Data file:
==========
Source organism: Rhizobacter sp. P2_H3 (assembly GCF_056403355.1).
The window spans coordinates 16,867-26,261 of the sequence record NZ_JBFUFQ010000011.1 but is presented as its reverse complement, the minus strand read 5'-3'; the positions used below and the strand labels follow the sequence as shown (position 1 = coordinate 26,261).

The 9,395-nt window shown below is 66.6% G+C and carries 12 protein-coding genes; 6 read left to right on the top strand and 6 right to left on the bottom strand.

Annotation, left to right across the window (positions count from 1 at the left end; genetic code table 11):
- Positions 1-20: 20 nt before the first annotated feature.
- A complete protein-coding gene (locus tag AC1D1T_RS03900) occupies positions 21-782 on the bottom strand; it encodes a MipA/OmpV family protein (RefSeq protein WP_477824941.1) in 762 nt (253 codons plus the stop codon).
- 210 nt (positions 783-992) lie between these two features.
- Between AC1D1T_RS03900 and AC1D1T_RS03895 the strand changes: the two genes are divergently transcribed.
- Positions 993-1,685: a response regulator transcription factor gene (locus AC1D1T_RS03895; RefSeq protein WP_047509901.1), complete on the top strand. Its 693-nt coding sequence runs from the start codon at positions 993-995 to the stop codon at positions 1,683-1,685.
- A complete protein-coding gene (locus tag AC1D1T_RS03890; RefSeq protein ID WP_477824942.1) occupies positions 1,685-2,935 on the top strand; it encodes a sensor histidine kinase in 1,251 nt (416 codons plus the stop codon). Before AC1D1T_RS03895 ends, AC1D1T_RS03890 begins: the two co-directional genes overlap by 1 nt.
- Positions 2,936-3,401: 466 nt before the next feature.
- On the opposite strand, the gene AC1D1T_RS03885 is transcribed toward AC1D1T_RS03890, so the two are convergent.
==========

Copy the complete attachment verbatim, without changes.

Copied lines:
Source organism: Rhizobacter sp. P2_H3 (assembly GCF_056403355.1).
The window spans coordinates 16,867-26,261 of the sequence record NZ_JBFUFQ010000011.1 but is presented as its reverse complement, the minus strand read 5'-3'; the positions used below and the strand labels follow the sequence as shown (position 1 = coordinate 26,261).

The 9,395-nt window shown below is 66.6% G+C and carries 12 protein-coding genes; 6 read left to right on the top strand and 6 right to left on the bottom strand.

Annotation, left to right across the window (positions count from 1 at the left end; genetic code table 11):
- Positions 1-20: 20 nt before the first annotated feature.
- A complete protein-coding gene (locus tag AC1D1T_RS03900) occupies positions 21-782 on the bottom strand; it encodes a MipA/OmpV family protein (RefSeq protein WP_477824941.1) in 762 nt (253 codons plus the stop codon).
- 210 nt (positions 783-992) lie between these two features.
- Between AC1D1T_RS03900 and AC1D1T_RS03895 the strand changes: the two genes are divergently transcribed.
- Positions 993-1,685: a response regulator transcription factor gene (locus AC1D1T_RS03895; RefSeq protein WP_047509901.1), complete on the top strand. Its 693-nt coding sequence runs from the start codon at positions 993-995 to the stop codon at positions 1,683-1,685.
- A complete protein-coding gene (locus tag AC1D1T_RS03890; RefSeq protein ID WP_477824942.1) occupies positions 1,685-2,935 on the top strand; it encodes a sensor histidine kinase in 1,251 nt (416 codons plus the stop codon). Before AC1D1T_RS03895 ends, AC1D1T_RS03890 begins: the two co-directional genes overlap by 1 nt.
- Positions 2,936-3,401: 466 nt before the next feature.
- On the opposite strand, the gene AC1D1T_RS03885 is transcribed toward AC1D1T_RS03890, so the two are convergent.